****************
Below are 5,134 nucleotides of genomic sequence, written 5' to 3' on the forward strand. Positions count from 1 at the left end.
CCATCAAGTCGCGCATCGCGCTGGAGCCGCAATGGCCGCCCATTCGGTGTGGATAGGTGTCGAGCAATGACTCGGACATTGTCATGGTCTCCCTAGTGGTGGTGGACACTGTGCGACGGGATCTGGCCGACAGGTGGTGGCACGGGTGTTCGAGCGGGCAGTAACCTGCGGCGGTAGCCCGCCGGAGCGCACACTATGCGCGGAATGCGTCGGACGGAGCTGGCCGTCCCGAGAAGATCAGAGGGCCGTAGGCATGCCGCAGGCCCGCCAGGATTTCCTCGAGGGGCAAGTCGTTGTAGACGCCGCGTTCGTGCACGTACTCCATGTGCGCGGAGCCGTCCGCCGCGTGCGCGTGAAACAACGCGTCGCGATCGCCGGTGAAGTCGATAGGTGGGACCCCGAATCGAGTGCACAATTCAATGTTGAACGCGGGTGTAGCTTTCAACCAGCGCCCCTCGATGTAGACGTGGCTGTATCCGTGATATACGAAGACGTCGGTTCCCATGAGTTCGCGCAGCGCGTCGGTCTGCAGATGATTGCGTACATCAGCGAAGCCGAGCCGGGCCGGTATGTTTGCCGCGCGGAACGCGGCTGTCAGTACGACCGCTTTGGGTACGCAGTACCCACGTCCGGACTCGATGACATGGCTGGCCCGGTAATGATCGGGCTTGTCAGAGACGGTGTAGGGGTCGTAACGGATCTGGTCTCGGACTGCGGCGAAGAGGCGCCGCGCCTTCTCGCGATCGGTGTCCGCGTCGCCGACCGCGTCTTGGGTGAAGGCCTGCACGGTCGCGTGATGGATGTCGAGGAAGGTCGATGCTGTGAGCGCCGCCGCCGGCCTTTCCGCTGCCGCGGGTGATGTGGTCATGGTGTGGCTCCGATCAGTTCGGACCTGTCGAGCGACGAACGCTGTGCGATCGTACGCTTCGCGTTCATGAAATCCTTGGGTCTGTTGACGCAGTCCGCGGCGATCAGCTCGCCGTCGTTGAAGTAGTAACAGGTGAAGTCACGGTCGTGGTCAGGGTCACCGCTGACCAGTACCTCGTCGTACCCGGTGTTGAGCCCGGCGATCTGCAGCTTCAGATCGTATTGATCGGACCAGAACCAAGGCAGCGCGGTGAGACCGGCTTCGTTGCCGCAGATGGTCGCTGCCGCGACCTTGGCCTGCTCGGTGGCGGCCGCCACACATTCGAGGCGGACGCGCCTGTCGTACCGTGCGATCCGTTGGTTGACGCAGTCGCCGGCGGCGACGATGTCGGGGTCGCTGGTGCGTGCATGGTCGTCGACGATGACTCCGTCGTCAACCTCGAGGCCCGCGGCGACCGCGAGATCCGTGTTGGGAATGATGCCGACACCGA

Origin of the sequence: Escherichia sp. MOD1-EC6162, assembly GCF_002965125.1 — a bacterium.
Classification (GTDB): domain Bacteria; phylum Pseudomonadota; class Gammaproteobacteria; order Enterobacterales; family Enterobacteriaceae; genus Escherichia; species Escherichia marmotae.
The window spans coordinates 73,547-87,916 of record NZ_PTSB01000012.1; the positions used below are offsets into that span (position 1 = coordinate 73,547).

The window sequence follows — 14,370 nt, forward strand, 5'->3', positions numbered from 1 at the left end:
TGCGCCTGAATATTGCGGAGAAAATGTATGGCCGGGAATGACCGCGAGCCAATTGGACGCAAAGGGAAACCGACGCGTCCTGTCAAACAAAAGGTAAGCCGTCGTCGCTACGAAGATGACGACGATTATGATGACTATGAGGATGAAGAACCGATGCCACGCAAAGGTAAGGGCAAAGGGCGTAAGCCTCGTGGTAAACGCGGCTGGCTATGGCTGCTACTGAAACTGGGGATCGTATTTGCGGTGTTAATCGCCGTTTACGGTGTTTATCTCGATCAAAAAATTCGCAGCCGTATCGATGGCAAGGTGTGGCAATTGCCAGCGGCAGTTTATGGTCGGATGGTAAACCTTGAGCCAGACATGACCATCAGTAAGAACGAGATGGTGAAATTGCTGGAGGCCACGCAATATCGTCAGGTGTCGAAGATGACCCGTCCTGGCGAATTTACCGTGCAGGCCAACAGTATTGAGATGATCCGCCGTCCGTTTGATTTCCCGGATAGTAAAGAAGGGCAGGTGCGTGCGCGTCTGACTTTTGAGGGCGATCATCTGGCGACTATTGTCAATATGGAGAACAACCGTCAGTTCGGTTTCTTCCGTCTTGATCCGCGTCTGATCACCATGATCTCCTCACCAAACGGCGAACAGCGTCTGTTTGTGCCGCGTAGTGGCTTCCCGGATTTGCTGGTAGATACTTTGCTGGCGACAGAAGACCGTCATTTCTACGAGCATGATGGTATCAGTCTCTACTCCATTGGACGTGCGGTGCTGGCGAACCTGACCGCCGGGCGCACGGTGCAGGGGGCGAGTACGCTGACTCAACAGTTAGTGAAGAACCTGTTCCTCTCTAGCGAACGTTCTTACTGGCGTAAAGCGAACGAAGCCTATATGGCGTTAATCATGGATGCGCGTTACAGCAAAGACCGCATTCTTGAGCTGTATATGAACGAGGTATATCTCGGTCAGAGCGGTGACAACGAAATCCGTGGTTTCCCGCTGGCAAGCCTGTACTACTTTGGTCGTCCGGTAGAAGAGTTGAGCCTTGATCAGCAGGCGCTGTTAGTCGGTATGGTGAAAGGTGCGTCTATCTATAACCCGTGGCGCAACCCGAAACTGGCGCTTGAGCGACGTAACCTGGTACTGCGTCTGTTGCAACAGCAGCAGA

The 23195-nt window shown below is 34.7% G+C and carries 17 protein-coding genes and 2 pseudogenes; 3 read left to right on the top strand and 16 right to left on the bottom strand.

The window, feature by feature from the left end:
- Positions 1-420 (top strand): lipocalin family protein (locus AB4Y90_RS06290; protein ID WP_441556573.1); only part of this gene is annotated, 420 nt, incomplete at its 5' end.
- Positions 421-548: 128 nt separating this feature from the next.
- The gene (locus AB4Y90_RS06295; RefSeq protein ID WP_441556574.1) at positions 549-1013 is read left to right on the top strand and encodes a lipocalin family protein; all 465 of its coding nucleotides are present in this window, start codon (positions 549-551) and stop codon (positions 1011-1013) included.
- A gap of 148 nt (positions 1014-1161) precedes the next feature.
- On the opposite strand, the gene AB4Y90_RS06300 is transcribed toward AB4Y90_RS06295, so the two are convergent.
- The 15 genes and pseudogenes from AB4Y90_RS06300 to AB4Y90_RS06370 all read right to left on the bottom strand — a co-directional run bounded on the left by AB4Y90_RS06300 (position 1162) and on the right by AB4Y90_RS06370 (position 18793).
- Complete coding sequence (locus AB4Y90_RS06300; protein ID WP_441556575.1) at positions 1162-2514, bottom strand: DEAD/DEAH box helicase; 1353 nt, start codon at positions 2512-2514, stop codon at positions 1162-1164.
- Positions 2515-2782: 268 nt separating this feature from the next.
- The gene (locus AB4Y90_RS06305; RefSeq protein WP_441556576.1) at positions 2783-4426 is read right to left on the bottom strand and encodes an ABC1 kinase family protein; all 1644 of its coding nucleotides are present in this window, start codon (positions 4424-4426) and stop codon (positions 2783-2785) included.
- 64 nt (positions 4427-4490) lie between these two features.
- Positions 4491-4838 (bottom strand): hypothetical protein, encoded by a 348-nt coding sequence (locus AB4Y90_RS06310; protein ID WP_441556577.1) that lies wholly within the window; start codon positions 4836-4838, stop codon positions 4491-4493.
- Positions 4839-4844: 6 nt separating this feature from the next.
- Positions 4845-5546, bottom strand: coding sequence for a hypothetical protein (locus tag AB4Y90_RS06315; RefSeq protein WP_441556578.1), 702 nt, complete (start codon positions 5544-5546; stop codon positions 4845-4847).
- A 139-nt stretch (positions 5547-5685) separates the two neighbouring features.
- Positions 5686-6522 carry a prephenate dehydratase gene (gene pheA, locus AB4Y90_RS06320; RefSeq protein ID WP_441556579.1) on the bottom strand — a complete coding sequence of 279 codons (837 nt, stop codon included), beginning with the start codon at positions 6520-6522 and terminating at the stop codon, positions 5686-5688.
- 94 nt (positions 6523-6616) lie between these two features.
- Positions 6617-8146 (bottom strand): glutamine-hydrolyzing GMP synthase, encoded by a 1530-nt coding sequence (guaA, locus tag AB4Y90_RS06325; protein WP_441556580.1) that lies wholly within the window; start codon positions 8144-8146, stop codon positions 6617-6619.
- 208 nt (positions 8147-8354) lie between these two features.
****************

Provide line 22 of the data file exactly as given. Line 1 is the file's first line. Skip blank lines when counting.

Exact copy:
- Positions 4845-5546, bottom strand: coding sequence for a hypothetical protein (locus tag AB4Y90_RS06315; RefSeq protein WP_441556578.1), 702 nt, complete (start codon positions 5544-5546; stop codon positions 4845-4847).